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An introduction to deception technology

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This article is first in a five-part series being developed by Dr. Edward Amoroso in conjunction with the deception technology team from Attivo Networks. The article provides an overview of the evolution of deception, including its use in the enterprise, with emphasis on the practical requirements that have emerged in recent years to counter the growing number and nature of malicious threats.

Purpose of deception for cyber

The idea of modern deception in cyber security involves creating a false perception of the attack surface for an adversary. The objective is to cause any malicious activity by that adversary to be adversely affected by the deception thus reducing risk and achieving an improved security posture for the organization. The approach, by design, would work for both human and automated adversaries, and would provide the same benefit of detecting insiders, suppliers, and external threats.

This issue of human versus automated control is equally relevant to both the offensive malicious actor and the defensive team employing the deception. In both cases, the functional goal of enacting a misleading environment to trick the adversary is the same. Both use diversionary measures to redirect normal activity from real assets toward a set of deceptive or fake assets that are put in place for defense. Both cases also address how an organization can significantly improve their overall security posture via deception.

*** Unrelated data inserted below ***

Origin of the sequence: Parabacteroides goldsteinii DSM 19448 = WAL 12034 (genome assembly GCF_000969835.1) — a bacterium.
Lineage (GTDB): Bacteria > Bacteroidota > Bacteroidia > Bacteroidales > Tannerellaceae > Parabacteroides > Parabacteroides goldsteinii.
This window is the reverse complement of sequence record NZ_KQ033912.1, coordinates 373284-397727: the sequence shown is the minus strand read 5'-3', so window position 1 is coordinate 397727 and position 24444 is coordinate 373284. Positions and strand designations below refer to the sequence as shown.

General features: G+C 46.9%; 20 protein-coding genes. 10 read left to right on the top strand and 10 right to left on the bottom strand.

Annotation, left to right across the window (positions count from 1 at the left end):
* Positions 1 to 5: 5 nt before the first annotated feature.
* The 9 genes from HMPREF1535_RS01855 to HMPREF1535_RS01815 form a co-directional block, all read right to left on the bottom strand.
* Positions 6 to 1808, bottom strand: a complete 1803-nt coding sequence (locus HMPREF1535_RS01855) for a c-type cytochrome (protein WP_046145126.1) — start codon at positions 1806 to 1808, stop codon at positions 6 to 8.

The schema for any deceptive system is straightforward. Benign and malicious users each access a common interface, although schemes do exist where the deceptive interface is hidden from typical employee workflows, which highlights anyone really looking for an entry point. The common interface then includes functionality that redirects access to the deceptive system through use of deceptive lures and decoys. This is a powerful concept that changes the nature of cyber security risk management.

One challenge in any deception-based scheme is that an adversary might be capable, and not easily fooled by a phony entry point, interface, or service. Similarly, an automated attack such as from a botnet will not be swayed by any human or subjective hints or traps that might trick a human. This does not, however, remove the possibility that deception can prevent automated attacks, but rather – it changes the required strategy…


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